Communication is a key aspect of any type of care, in particular terminal care as the patient in question is likely to feel scared and anxious about their prognosis. There are a number of different reasons for this;“Including diagnosis and treatment of their disease, long-term physiological alterations, fears of relapse and death, dependence on caregivers, survivor guilt and negative effects on families”. (Groenwald et al 1992: 580)Communication should be an equal conversation that allows both the nurse and patient to include what they need to say.
For a nurse it is important to listen to a patient as developing a therapeutic relationship will often make the patient feel more open to discussion about their feelings and concerns. The therapeutic relationship facilitates the ability for a patient to achieve their desired state of maximum health (Brooker, and Waugh, 2007:236; Kozier, et al 2012:95-97) Patients should be able to “freely express their beliefs, values and concerns in a non-judgemental and supportive way” (Barker 2010:31).
A therapeutic relationship is essential in developing trust between a patient and nurse and is fundamental for care with service users such as my patient. A therapeutic relationship can be described as “one that allows for the meeting of nursing needs to the mutual satisfaction of a nurse and patient” (McQueen 2000:9). This should reduce anxiety and may allow the patient to feel more comfortable in addressing any concerns surrounding the prognosis. This incident has made me think about the barriers to communication and the effects they can have on other staff members, patients and their families. Understanding the potential problems allows us to better understand how something might be able to work more efficiently” (Ellis 2011:88). There are a number of barriers to communication for example; physical barriers such as a door being closed, perceptual barriers for example going into a conversation thinking that the person isn’t going to understand or be interested in what you are going to say. Emotions can also be barriers to communication as well as cultural, gender, interpersonal and intellectual (Kozier et al 2012:46).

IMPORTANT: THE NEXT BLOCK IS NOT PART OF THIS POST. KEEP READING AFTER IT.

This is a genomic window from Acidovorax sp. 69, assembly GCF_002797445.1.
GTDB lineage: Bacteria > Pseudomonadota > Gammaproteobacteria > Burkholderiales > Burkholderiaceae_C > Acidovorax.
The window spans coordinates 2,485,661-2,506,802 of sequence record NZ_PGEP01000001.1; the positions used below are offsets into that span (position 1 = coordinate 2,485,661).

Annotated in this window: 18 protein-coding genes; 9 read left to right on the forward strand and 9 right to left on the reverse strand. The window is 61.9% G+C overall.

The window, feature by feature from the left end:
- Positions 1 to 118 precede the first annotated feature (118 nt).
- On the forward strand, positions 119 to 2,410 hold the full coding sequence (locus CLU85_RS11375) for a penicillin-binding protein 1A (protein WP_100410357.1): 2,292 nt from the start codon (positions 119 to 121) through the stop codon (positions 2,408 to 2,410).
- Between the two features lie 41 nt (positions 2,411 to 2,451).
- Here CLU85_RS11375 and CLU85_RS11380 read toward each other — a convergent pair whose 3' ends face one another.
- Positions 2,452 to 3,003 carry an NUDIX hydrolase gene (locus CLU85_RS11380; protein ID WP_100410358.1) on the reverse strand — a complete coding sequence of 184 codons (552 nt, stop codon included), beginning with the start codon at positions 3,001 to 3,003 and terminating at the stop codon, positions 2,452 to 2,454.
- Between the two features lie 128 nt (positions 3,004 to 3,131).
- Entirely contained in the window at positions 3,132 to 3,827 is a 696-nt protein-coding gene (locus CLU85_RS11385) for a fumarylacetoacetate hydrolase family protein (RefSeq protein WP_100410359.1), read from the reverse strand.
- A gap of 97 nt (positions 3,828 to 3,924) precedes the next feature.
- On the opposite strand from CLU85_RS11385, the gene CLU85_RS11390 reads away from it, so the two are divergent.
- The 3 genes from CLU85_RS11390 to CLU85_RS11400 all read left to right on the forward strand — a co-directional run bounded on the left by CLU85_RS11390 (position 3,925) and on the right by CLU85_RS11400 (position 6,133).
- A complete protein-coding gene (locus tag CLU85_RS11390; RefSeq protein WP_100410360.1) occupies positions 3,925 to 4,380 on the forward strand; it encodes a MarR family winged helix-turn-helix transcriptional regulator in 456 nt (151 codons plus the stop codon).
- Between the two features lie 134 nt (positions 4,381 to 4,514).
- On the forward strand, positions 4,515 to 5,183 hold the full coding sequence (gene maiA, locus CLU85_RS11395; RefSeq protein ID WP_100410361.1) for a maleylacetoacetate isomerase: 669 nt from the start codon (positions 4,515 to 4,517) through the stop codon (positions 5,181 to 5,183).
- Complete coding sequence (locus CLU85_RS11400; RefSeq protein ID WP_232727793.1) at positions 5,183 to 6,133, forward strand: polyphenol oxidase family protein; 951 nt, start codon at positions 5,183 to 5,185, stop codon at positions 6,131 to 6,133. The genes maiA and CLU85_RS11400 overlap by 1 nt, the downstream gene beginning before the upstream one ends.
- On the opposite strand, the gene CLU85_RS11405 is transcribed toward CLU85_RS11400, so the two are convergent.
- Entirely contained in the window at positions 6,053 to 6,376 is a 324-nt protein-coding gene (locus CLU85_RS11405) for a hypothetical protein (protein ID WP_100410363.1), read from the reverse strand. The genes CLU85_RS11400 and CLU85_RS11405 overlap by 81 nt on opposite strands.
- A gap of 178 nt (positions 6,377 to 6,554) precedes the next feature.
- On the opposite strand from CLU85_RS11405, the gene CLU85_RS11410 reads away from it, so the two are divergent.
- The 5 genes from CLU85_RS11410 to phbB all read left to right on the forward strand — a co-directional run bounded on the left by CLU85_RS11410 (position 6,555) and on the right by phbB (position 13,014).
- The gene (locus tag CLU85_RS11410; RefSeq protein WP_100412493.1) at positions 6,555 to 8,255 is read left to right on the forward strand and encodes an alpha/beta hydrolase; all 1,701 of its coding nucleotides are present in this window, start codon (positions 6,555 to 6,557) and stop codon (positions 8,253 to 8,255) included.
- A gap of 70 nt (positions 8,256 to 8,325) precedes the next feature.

I believe my patient may have had emotional barriers to communication with the nurse and myself. She had already accepted her diagnosis and her decision not to converse with us about her condition may indicate that it was difficult for her to discuss it with others, despite being comfortable with it herself. The fact that the patient was comfortable with her illness made me think about the definition of health. My patient had said she felt healthy and therefore to her, despite having an illness, she didn’t consider herself as ‘unhealthy’.